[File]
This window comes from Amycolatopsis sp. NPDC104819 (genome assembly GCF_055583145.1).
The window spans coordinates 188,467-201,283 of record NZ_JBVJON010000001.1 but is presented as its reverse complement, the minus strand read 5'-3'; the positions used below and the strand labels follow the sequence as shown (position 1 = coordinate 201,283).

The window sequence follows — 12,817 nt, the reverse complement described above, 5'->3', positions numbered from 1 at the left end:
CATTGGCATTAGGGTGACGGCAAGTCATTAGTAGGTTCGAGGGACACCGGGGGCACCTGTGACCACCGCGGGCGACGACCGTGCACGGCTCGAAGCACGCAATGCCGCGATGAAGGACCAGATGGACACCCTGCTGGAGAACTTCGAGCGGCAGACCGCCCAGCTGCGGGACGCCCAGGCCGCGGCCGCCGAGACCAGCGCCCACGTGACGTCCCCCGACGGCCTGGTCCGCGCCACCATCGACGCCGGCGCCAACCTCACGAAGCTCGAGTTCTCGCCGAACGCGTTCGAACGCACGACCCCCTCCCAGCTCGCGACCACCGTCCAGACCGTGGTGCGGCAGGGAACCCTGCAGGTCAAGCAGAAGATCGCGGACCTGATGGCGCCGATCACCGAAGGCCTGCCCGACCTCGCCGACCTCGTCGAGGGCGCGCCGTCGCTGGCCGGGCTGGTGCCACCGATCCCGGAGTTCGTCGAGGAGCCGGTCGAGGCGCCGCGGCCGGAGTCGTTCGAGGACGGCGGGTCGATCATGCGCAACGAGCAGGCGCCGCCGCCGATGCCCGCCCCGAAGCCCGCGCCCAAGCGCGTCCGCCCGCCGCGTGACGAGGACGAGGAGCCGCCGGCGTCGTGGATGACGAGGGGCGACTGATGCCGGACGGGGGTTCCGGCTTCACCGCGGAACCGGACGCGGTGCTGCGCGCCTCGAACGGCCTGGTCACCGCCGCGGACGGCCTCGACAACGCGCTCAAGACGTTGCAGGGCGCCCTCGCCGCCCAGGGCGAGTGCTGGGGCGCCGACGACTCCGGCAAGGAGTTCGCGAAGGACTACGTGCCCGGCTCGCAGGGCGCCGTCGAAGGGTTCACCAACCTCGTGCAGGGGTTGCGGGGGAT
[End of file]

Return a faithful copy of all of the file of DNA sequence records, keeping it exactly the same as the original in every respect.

This window comes from Amycolatopsis sp. NPDC104819 (genome assembly GCF_055583145.1).
The window spans coordinates 188,467-201,283 of record NZ_JBVJON010000001.1 but is presented as its reverse complement, the minus strand read 5'-3'; the positions used below and the strand labels follow the sequence as shown (position 1 = coordinate 201,283).

The window sequence follows — 12,817 nt, the reverse complement described above, 5'->3', positions numbered from 1 at the left end:
CATTGGCATTAGGGTGACGGCAAGTCATTAGTAGGTTCGAGGGACACCGGGGGCACCTGTGACCACCGCGGGCGACGACCGTGCACGGCTCGAAGCACGCAATGCCGCGATGAAGGACCAGATGGACACCCTGCTGGAGAACTTCGAGCGGCAGACCGCCCAGCTGCGGGACGCCCAGGCCGCGGCCGCCGAGACCAGCGCCCACGTGACGTCCCCCGACGGCCTGGTCCGCGCCACCATCGACGCCGGCGCCAACCTCACGAAGCTCGAGTTCTCGCCGAACGCGTTCGAACGCACGACCCCCTCCCAGCTCGCGACCACCGTCCAGACCGTGGTGCGGCAGGGAACCCTGCAGGTCAAGCAGAAGATCGCGGACCTGATGGCGCCGATCACCGAAGGCCTGCCCGACCTCGCCGACCTCGTCGAGGGCGCGCCGTCGCTGGCCGGGCTGGTGCCACCGATCCCGGAGTTCGTCGAGGAGCCGGTCGAGGCGCCGCGGCCGGAGTCGTTCGAGGACGGCGGGTCGATCATGCGCAACGAGCAGGCGCCGCCGCCGATGCCCGCCCCGAAGCCCGCGCCCAAGCGCGTCCGCCCGCCGCGTGACGAGGACGAGGAGCCGCCGGCGTCGTGGATGACGAGGGGCGACTGATGCCGGACGGGGGTTCCGGCTTCACCGCGGAACCGGACGCGGTGCTGCGCGCCTCGAACGGCCTGGTCACCGCCGCGGACGGCCTCGACAACGCGCTCAAGACGTTGCAGGGCGCCCTCGCCGCCCAGGGCGAGTGCTGGGGCGCCGACGACTCCGGCAAGGAGTTCGCGAAGGACTACGTGCCCGGCTCGCAGGGCGCCGTCGAAGGGTTCACCAACCTCGTGCAGGGGTTGCGGGGGAT